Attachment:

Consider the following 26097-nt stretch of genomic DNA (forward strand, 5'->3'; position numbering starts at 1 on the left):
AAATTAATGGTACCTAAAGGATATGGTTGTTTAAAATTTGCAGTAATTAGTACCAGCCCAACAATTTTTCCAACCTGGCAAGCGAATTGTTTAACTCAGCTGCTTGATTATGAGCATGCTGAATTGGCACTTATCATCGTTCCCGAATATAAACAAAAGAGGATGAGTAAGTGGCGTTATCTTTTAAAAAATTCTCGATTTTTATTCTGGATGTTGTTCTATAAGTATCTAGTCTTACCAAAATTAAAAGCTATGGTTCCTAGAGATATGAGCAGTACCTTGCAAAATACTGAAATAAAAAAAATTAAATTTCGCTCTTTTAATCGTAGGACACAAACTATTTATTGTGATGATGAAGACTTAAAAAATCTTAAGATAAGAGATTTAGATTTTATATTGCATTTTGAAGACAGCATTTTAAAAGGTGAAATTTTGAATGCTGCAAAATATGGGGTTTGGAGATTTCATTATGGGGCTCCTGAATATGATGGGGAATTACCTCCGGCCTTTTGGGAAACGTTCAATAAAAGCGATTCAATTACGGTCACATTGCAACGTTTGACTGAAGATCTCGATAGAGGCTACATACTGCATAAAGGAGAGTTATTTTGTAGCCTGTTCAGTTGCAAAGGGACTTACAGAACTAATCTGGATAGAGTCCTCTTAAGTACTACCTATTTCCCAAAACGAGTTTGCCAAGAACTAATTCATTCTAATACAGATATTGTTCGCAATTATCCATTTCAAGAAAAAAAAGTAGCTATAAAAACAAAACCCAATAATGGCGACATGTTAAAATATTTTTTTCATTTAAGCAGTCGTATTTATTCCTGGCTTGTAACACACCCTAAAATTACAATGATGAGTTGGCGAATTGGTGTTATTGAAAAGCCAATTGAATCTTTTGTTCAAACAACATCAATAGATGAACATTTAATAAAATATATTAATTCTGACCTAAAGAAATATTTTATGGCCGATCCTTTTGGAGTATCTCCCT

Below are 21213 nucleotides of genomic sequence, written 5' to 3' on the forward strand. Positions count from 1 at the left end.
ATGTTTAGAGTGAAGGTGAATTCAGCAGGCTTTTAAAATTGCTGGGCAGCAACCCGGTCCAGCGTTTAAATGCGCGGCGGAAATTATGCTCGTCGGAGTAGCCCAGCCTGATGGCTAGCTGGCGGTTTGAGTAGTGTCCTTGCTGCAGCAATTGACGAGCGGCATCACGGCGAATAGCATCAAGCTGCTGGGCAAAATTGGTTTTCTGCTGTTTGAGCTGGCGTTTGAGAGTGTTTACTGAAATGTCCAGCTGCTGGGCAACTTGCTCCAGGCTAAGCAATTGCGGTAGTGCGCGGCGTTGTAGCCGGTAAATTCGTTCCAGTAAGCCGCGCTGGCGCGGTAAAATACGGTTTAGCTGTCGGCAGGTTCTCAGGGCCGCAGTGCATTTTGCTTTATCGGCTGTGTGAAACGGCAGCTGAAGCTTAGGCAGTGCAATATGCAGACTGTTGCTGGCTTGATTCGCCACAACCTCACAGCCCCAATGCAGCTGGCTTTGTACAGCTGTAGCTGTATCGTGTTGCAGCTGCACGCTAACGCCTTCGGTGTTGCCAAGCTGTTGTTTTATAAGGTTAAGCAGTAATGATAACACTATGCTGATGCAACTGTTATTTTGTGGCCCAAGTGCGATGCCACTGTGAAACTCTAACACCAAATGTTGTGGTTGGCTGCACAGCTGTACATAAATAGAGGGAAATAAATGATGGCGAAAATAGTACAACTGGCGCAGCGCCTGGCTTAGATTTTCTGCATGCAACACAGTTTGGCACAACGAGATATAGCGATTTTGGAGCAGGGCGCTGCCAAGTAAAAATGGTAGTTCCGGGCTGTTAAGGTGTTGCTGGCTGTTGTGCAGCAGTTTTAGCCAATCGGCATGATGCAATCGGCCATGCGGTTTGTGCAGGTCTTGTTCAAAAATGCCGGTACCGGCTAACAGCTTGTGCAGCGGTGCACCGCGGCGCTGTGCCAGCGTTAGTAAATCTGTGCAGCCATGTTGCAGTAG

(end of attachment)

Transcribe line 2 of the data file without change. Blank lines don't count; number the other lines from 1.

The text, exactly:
AAATTAATGGTACCTAAAGGATATGGTTGTTTAAAATTTGCAGTAATTAGTACCAGCCCAACAATTTTTCCAACCTGGCAAGCGAATTGTTTAACTCAGCTGCTTGATTATGAGCATGCTGAATTGGCACTTATCATCGTTCCCGAATATAAACAAAAGAGGATGAGTAAGTGGCGTTATCTTTTAAAAAATTCTCGATTTTTATTCTGGATGTTGTTCTATAAGTATCTAGTCTTACCAAAATTAAAAGCTATGGTTCCTAGAGATATGAGCAGTACCTTGCAAAATACTGAAATAAAAAAAATTAAATTTCGCTCTTTTAATCGTAGGACACAAACTATTTATTGTGATGATGAAGACTTAAAAAATCTTAAGATAAGAGATTTAGATTTTATATTGCATTTTGAAGACAGCATTTTAAAAGGTGAAATTTTGAATGCTGCAAAATATGGGGTTTGGAGATTTCATTATGGGGCTCCTGAATATGATGGGGAATTACCTCCGGCCTTTTGGGAAACGTTCAATAAAAGCGATTCAATTACGGTCACATTGCAACGTTTGACTGAAGATCTCGATAGAGGCTACATACTGCATAAAGGAGAGTTATTTTGTAGCCTGTTCAGTTGCAAAGGGACTTACAGAACTAATCTGGATAGAGTCCTCTTAAGTACTACCTATTTCCCAAAACGAGTTTGCCAAGAACTAATTCATTCTAATACAGATATTGTTCGCAATTATCCATTTCAAGAAAAAAAAGTAGCTATAAAAACAAAACCCAATAATGGCGACATGTTAAAATATTTTTTTCATTTAAGCAGTCGTATTTATTCCTGGCTTGTAACACACCCTAAAATTACAATGATGAGTTGGCGAATTGGTGTTATTGAAAAGCCAATTGAATCTTTTGTTCAAACAACATCAATAGATGAACATTTAATAAAATATATTAATTCTGACCTAAAGAAATATTTTATGGCCGATCCTTTTGGAGTATCTCCCT